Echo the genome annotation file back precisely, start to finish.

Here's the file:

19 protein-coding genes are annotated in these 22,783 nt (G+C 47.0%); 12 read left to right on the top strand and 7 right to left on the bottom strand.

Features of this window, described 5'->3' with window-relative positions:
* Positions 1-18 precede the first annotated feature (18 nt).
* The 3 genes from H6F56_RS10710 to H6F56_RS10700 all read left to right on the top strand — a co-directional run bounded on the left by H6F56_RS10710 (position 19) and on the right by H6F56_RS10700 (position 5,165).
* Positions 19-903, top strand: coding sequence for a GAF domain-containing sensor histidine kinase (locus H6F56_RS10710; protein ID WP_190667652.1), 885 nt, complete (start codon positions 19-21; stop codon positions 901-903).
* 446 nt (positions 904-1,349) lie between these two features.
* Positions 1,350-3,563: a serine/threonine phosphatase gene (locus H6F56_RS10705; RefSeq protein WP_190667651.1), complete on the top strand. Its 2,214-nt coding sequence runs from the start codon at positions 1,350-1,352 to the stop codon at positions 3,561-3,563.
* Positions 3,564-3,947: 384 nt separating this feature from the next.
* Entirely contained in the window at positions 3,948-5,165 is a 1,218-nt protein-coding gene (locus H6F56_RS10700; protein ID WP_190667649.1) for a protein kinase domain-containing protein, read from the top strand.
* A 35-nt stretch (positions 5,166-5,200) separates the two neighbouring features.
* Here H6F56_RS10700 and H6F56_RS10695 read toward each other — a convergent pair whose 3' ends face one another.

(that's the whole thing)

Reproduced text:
19 protein-coding genes are annotated in these 22,783 nt (G+C 47.0%); 12 read left to right on the top strand and 7 right to left on the bottom strand.

Features of this window, described 5'->3' with window-relative positions:
* Positions 1-18 precede the first annotated feature (18 nt).
* The 3 genes from H6F56_RS10710 to H6F56_RS10700 all read left to right on the top strand — a co-directional run bounded on the left by H6F56_RS10710 (position 19) and on the right by H6F56_RS10700 (position 5,165).
* Positions 19-903, top strand: coding sequence for a GAF domain-containing sensor histidine kinase (locus H6F56_RS10710; protein ID WP_190667652.1), 885 nt, complete (start codon positions 19-21; stop codon positions 901-903).
* 446 nt (positions 904-1,349) lie between these two features.
* Positions 1,350-3,563: a serine/threonine phosphatase gene (locus H6F56_RS10705; RefSeq protein WP_190667651.1), complete on the top strand. Its 2,214-nt coding sequence runs from the start codon at positions 1,350-1,352 to the stop codon at positions 3,561-3,563.
* Positions 3,564-3,947: 384 nt separating this feature from the next.
* Entirely contained in the window at positions 3,948-5,165 is a 1,218-nt protein-coding gene (locus H6F56_RS10700; protein ID WP_190667649.1) for a protein kinase domain-containing protein, read from the top strand.
* A 35-nt stretch (positions 5,166-5,200) separates the two neighbouring features.
* Here H6F56_RS10700 and H6F56_RS10695 read toward each other — a convergent pair whose 3' ends face one another.